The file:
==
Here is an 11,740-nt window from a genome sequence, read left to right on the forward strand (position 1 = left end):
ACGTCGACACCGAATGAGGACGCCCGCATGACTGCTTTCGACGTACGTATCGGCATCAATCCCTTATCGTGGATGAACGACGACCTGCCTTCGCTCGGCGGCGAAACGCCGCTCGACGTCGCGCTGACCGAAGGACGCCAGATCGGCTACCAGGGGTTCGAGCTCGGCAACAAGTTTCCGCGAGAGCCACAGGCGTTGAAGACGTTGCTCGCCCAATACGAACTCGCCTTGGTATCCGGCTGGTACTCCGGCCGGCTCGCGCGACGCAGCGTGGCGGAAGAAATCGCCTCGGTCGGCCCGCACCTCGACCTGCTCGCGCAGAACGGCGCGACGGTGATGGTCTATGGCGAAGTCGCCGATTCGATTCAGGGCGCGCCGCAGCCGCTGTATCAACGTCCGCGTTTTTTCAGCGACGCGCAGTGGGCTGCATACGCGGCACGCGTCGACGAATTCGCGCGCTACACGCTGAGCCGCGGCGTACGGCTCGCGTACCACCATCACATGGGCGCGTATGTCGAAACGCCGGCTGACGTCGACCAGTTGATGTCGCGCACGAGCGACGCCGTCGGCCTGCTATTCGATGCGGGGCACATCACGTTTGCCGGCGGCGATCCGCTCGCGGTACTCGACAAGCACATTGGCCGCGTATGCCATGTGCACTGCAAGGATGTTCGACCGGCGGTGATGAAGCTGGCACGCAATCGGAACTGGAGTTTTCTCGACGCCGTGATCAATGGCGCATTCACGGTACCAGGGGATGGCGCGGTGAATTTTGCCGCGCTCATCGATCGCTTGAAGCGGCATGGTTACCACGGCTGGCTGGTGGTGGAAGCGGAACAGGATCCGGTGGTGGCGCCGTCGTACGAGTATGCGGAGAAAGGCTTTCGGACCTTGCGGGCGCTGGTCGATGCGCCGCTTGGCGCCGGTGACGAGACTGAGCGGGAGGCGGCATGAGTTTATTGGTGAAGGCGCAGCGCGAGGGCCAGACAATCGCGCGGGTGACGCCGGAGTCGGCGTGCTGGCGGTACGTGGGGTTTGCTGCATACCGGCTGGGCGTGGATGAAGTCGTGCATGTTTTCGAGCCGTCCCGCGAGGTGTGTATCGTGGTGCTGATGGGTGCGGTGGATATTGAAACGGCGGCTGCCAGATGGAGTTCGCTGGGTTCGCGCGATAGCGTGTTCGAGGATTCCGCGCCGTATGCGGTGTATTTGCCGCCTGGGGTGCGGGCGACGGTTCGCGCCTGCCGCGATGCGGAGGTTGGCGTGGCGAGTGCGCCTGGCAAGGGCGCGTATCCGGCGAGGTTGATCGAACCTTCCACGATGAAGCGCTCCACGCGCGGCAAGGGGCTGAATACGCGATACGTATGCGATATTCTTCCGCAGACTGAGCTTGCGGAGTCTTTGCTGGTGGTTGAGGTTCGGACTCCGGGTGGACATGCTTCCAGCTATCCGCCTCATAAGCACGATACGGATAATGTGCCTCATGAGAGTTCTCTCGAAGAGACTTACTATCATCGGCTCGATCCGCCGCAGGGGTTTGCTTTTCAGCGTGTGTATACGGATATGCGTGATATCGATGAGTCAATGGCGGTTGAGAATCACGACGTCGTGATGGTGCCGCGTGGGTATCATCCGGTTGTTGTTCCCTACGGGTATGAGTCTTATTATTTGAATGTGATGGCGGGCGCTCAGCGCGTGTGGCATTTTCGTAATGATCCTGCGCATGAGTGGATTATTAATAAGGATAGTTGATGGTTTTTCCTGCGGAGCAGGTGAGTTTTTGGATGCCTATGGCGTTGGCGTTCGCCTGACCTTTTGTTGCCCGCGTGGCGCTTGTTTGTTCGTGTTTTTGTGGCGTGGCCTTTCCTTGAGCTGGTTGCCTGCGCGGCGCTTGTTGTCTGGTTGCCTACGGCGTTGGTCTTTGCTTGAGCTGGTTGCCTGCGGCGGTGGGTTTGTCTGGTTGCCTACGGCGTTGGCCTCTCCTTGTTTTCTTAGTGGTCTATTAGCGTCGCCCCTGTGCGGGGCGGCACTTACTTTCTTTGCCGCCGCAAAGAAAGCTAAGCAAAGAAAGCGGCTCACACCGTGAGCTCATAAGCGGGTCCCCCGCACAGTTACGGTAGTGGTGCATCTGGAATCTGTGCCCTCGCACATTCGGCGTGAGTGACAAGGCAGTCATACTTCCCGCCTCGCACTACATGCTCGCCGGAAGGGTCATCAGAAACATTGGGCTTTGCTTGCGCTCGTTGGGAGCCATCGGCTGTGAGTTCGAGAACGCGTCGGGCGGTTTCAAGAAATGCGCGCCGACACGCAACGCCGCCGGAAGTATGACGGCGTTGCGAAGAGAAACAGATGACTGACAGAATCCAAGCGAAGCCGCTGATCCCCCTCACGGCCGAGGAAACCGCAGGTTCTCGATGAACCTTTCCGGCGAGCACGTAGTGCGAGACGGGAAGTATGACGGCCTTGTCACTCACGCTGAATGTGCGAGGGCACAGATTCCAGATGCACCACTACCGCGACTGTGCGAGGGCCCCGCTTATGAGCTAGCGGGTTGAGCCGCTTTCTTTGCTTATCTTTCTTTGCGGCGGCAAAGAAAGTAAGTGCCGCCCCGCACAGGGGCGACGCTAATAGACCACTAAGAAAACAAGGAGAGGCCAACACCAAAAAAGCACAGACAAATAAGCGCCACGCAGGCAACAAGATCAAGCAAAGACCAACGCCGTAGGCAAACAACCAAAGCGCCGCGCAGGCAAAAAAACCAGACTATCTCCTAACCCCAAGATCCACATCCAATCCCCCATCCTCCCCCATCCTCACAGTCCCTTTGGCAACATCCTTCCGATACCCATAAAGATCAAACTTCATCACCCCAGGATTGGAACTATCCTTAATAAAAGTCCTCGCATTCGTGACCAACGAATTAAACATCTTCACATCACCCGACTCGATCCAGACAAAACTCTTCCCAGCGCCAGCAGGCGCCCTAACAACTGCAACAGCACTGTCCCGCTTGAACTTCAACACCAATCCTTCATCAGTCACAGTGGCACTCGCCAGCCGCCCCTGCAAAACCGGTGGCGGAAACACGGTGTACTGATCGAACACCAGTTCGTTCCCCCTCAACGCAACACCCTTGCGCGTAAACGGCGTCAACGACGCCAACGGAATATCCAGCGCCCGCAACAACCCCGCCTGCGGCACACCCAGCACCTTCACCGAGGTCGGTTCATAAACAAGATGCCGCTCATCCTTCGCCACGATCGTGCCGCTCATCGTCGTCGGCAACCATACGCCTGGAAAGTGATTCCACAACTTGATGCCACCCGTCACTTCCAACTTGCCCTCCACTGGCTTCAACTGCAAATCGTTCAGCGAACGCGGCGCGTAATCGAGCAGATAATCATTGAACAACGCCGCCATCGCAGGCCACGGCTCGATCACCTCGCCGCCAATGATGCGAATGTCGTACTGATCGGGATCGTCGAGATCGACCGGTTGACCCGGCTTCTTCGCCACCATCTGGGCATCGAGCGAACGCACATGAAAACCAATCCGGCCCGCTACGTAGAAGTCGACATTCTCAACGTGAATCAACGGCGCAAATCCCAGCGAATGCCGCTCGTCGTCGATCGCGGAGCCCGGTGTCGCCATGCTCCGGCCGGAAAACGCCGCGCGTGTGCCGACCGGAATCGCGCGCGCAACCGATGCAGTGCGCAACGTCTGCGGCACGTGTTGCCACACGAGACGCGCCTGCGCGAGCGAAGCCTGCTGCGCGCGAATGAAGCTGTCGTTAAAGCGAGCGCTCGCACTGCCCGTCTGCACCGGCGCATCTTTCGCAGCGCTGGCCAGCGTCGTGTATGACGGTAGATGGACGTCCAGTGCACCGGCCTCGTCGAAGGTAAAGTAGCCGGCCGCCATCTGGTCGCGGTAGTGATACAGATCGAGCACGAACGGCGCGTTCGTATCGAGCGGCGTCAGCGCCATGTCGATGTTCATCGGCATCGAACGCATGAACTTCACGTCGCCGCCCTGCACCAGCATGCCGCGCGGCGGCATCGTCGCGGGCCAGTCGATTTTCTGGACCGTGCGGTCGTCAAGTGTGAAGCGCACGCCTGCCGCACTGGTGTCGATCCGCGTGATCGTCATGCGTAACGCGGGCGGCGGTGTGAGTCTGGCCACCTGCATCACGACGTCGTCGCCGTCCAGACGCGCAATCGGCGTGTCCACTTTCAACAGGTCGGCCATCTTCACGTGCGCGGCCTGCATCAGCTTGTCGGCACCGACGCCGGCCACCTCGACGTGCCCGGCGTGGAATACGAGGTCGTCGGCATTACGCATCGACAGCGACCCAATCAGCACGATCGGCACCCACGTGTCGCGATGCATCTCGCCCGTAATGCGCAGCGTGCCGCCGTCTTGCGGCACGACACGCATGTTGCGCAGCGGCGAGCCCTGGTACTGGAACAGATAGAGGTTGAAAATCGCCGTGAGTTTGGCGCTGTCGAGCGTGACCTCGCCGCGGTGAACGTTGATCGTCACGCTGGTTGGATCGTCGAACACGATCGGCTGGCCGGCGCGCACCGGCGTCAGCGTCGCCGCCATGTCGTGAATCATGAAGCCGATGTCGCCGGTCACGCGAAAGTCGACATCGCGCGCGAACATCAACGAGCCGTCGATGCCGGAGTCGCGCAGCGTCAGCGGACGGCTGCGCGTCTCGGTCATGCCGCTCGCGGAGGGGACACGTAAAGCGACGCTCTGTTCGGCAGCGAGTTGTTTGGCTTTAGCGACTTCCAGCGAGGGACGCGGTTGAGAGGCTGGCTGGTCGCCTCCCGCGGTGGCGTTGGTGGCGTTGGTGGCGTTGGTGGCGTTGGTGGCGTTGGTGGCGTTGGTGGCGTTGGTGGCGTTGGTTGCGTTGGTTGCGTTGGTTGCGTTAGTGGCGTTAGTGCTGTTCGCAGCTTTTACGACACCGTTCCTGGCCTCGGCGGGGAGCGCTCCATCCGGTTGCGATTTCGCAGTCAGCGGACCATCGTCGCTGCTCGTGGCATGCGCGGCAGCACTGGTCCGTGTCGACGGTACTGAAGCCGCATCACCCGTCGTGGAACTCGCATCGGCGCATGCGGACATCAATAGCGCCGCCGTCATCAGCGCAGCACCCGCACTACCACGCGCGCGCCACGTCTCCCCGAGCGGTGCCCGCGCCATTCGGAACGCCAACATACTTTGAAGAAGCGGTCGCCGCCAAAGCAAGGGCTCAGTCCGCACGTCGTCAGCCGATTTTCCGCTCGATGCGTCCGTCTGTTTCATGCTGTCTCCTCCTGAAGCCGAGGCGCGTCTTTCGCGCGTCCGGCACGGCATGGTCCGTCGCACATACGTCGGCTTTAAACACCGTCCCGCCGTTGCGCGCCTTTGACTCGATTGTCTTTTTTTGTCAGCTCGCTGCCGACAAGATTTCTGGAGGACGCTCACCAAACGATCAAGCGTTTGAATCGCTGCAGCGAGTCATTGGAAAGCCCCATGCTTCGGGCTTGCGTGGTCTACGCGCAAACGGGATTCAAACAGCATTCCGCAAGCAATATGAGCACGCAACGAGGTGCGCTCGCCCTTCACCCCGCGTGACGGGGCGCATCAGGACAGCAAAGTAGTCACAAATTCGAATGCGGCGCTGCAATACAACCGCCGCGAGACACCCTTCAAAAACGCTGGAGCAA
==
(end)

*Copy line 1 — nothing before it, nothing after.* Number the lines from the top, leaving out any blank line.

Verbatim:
Here is an 11,740-nt window from a genome sequence, read left to right on the forward strand (position 1 = left end):